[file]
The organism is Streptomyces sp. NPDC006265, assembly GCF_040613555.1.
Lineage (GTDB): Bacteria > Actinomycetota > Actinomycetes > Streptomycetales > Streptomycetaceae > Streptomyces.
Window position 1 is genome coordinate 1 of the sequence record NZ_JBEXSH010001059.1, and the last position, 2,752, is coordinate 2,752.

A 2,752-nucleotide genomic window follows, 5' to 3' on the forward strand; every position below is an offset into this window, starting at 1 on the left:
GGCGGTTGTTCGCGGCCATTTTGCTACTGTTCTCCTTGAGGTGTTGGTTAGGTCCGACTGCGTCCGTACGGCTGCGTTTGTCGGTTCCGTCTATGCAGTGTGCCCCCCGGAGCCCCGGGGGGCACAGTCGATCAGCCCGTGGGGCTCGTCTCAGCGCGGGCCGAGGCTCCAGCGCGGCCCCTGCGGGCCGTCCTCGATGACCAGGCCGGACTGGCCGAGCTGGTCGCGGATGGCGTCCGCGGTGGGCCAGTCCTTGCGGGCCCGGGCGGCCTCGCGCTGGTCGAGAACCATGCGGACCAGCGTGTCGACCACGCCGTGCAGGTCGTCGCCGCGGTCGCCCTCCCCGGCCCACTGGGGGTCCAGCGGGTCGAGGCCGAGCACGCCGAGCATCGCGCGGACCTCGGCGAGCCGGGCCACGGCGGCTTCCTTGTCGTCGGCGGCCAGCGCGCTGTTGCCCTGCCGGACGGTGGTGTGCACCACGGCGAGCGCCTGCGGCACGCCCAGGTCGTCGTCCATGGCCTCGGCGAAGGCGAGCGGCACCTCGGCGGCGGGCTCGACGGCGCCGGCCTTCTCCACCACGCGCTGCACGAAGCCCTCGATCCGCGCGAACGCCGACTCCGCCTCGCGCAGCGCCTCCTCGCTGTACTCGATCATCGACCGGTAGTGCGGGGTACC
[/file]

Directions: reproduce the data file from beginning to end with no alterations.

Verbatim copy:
The organism is Streptomyces sp. NPDC006265, assembly GCF_040613555.1.
Lineage (GTDB): Bacteria > Actinomycetota > Actinomycetes > Streptomycetales > Streptomycetaceae > Streptomyces.
Window position 1 is genome coordinate 1 of the sequence record NZ_JBEXSH010001059.1, and the last position, 2,752, is coordinate 2,752.

A 2,752-nucleotide genomic window follows, 5' to 3' on the forward strand; every position below is an offset into this window, starting at 1 on the left:
GGCGGTTGTTCGCGGCCATTTTGCTACTGTTCTCCTTGAGGTGTTGGTTAGGTCCGACTGCGTCCGTACGGCTGCGTTTGTCGGTTCCGTCTATGCAGTGTGCCCCCCGGAGCCCCGGGGGGCACAGTCGATCAGCCCGTGGGGCTCGTCTCAGCGCGGGCCGAGGCTCCAGCGCGGCCCCTGCGGGCCGTCCTCGATGACCAGGCCGGACTGGCCGAGCTGGTCGCGGATGGCGTCCGCGGTGGGCCAGTCCTTGCGGGCCCGGGCGGCCTCGCGCTGGTCGAGAACCATGCGGACCAGCGTGTCGACCACGCCGTGCAGGTCGTCGCCGCGGTCGCCCTCCCCGGCCCACTGGGGGTCCAGCGGGTCGAGGCCGAGCACGCCGAGCATCGCGCGGACCTCGGCGAGCCGGGCCACGGCGGCTTCCTTGTCGTCGGCGGCCAGCGCGCTGTTGCCCTGCCGGACGGTGGTGTGCACCACGGCGAGCGCCTGCGGCACGCCCAGGTCGTCGTCCATGGCCTCGGCGAAGGCGAGCGGCACCTCGGCGGCGGGCTCGACGGCGCCGGCCTTCTCCACCACGCGCTGCACGAAGCCCTCGATCCGCGCGAACGCCGACTCCGCCTCGCGCAGCGCCTCCTCGCTGTACTCGATCATCGACCGGTAGTGCGGGGTACC